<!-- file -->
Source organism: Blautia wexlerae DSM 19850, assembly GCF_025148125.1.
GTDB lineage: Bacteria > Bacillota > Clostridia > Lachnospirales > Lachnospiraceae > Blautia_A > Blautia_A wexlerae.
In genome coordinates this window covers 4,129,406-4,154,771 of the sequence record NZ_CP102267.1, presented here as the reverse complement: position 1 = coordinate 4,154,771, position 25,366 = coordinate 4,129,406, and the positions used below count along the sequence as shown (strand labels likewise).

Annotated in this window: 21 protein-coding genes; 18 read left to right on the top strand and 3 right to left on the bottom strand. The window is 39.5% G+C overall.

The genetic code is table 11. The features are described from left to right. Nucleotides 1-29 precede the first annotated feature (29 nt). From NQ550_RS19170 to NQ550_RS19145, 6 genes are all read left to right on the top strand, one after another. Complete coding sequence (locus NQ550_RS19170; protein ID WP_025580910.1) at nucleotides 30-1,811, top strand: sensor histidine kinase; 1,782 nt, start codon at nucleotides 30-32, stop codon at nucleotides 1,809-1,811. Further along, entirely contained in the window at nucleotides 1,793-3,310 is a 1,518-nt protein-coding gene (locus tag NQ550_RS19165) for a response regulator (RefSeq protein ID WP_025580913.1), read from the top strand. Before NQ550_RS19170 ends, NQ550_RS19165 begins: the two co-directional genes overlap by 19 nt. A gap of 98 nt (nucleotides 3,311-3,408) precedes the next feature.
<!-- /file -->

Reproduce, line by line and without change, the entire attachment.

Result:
Source organism: Blautia wexlerae DSM 19850, assembly GCF_025148125.1.
GTDB lineage: Bacteria > Bacillota > Clostridia > Lachnospirales > Lachnospiraceae > Blautia_A > Blautia_A wexlerae.
In genome coordinates this window covers 4,129,406-4,154,771 of the sequence record NZ_CP102267.1, presented here as the reverse complement: position 1 = coordinate 4,154,771, position 25,366 = coordinate 4,129,406, and the positions used below count along the sequence as shown (strand labels likewise).

Annotated in this window: 21 protein-coding genes; 18 read left to right on the top strand and 3 right to left on the bottom strand. The window is 39.5% G+C overall.

The genetic code is table 11. The features are described from left to right. Nucleotides 1-29 precede the first annotated feature (29 nt). From NQ550_RS19170 to NQ550_RS19145, 6 genes are all read left to right on the top strand, one after another. Complete coding sequence (locus NQ550_RS19170; protein ID WP_025580910.1) at nucleotides 30-1,811, top strand: sensor histidine kinase; 1,782 nt, start codon at nucleotides 30-32, stop codon at nucleotides 1,809-1,811. Further along, entirely contained in the window at nucleotides 1,793-3,310 is a 1,518-nt protein-coding gene (locus tag NQ550_RS19165) for a response regulator (RefSeq protein ID WP_025580913.1), read from the top strand. Before NQ550_RS19170 ends, NQ550_RS19165 begins: the two co-directional genes overlap by 19 nt. A gap of 98 nt (nucleotides 3,311-3,408) precedes the next feature.